This morning, I was devastated to learn of the death of Jonathan Bowden, the orator, artist, novelist, and writer. Life on this earth is fleeting, and I am grateful for the fact that over the past three months, I collaborated with Jonathan on a series of podcasts that covered many of his intellectual passions, from Nietzsche to the New Right to Spengler to Marx.
Around three weeks ago, we were planning an additional one on Ernst Jünger, when I suddenly lost touch with Jonathan. Knowing he had suffered a breakdown in the past, I felt a definite angst as I would ring his number and receive no answer... In the end, my worst fears were realized. According to a person close to him, who relayed the news to me, Jonathan succumbed to a cardiac arrest while at his home in Berkshire.
I first encountered Jonathan in 2009 at a conference at which he was the keynote speaker. We met over lunch on the day before he was to talk, and my impression at the time was of a man who was soft-spoken, professorial, reserved, and maybe a bit queer. He wore a necklace with a Life Rune etched into a wooden medallion, which gave hints of what was to come...
When Jonathan’s turn at the podium came the next evening, he strode confidently to the stage and announced, in a resonate and booming Heldentenor, that he would not be needing a microphone. Immediately, everyone in the room was on the edge of his seat. What followed was not a talk on a particular topic or issue, but instead an expression of a worldview—or perhaps a channelling of the life-force or the evoking of a demonic spirit. As Louis Andrews noted afterwards, Jonathan Bowden’s doesn’t give talks or speeches; he gives orations. Perhaps a better descriptor would be performances.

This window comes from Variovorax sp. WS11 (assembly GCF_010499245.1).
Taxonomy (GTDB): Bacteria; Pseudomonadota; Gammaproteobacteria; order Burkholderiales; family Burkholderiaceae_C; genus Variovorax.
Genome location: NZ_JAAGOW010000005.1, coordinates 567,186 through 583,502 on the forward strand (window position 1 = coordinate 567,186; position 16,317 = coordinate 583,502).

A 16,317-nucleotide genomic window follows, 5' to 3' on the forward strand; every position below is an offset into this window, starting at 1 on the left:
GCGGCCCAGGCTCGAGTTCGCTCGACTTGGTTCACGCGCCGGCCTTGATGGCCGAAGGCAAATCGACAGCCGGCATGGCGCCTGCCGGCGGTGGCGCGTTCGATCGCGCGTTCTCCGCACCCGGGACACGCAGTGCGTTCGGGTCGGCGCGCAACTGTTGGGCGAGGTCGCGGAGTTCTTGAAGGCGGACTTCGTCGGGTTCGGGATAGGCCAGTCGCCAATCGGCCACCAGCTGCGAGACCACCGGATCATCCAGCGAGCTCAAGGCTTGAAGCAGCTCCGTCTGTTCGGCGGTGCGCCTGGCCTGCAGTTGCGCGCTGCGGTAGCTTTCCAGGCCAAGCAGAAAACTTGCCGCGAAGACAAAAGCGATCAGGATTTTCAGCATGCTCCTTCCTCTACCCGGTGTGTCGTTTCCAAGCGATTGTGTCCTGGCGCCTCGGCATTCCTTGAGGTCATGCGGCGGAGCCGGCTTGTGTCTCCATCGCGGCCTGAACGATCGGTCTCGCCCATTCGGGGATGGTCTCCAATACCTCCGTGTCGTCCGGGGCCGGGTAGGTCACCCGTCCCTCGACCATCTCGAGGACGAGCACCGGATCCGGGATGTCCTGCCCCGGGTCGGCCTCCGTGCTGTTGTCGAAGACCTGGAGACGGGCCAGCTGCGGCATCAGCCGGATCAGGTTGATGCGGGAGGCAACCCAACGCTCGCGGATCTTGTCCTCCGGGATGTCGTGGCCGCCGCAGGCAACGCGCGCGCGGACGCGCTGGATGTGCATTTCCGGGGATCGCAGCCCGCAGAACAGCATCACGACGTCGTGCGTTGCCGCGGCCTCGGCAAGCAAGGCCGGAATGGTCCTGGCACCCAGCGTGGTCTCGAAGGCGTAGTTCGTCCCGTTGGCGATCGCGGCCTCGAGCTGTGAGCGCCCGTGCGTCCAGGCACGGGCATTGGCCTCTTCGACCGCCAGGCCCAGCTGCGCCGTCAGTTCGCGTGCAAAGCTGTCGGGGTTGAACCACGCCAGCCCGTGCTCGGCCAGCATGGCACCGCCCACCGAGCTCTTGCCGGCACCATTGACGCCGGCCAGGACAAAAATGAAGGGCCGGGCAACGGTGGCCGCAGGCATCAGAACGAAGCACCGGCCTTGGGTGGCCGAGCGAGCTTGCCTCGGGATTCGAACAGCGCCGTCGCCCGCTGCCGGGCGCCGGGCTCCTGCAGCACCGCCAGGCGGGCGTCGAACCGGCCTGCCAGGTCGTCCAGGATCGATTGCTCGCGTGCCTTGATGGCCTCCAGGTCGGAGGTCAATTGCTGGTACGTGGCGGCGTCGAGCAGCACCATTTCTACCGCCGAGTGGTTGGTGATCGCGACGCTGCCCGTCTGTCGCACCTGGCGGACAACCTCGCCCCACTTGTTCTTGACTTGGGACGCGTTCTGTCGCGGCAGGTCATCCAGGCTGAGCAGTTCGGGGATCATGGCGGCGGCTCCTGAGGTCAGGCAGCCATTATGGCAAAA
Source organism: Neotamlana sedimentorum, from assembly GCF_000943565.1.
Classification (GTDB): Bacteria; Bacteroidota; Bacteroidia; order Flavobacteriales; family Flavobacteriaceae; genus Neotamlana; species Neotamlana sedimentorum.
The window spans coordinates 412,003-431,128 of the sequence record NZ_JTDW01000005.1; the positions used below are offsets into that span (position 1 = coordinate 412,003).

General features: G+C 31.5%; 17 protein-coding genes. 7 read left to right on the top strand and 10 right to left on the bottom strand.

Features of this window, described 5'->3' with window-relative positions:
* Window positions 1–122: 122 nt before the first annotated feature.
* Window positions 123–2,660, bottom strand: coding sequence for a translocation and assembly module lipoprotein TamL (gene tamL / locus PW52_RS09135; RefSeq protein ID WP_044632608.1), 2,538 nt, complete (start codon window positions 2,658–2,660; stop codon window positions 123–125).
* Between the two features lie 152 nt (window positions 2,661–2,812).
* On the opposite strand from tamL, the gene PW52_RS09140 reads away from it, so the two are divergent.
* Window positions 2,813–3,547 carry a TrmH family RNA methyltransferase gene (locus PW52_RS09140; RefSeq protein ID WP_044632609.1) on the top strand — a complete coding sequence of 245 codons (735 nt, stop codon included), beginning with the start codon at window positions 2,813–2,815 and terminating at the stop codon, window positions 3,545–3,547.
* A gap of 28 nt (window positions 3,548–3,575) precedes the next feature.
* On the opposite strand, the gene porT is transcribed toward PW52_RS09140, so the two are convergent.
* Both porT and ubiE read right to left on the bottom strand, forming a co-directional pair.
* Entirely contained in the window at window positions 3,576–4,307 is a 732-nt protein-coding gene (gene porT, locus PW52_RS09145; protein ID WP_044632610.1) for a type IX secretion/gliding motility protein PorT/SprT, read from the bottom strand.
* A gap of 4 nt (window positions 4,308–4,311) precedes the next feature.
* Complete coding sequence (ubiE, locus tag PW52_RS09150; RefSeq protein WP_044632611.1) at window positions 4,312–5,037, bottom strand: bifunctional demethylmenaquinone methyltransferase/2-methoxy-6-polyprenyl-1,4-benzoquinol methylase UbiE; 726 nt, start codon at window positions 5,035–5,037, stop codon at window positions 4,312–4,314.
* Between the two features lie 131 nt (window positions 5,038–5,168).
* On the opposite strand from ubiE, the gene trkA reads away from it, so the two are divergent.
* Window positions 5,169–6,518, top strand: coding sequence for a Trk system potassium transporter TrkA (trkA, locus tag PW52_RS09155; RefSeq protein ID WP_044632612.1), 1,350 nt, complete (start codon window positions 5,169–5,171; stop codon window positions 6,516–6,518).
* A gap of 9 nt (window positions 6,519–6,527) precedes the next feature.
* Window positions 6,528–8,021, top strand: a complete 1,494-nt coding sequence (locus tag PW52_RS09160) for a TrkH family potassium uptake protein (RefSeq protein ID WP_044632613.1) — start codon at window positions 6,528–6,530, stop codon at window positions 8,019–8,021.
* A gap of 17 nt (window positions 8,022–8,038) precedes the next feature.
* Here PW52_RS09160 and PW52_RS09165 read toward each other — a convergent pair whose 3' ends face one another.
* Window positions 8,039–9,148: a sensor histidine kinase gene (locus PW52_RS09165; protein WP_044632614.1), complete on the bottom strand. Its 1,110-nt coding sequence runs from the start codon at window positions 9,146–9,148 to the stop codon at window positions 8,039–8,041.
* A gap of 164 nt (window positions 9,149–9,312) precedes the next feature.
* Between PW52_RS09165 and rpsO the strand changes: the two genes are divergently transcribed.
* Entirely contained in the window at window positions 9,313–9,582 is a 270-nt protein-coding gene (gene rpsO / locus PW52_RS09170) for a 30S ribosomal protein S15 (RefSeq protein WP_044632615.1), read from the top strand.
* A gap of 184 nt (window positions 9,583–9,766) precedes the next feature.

In our age of CGI, virtual reality, and YouTube, it’s easy to forget the power of presence—of experiencing a great performer in person. Experiencing Bowden in 2009 has, for everyone who was there, been much like experiencing Maria Callas singing a Verdi heroine or Benito Mussolini giving an address from a Roman balcony.
And while the first oration I heard was on nothing less than everything—the spiritual, geopolitical, and social condition of Western man in the 21st century—Jonathan could also speak on philosophic and historical topics with a scholar’s discernment and breadth of knowledge, as evidenced by our podcasts. Indeed, I know of no other person who could combine Bowden’s gifts as a performer with a familiarity with the Western canon one would expect only in a monk.
When I eventually read Jonathan’s novels, I found them to be on the level of Finnegan’s Wake in terms of esoteric, cryptic complexity. On the other hand, in his public engagements, Jonathan could boil down to an essence the thought of difficult thinkers, such as Heidegger and Evola, and present their ideas in ways that were useful to nationalists.
Though the two of us would have personal conversations, I never felt that I actually knew Jonathan, owing, no doubt, to his distant nature and the fact that I was always intimidated by the fire-breather I had encountered some two years earlier. Nevertheless, Jonathan deeply affected my thinking and I treasure our friendship, as short-lived and limited as it was.
I hope it is not an insult to Jonathan Bowden’s memory to say that he always lived on the edge of madness. This was the source of his power, and it seems to have predestinated that he would have all-too short a life.
Jonathan cannot be replaced, and his words will continue to inspire us. But as we weep, Valhalla rejoices.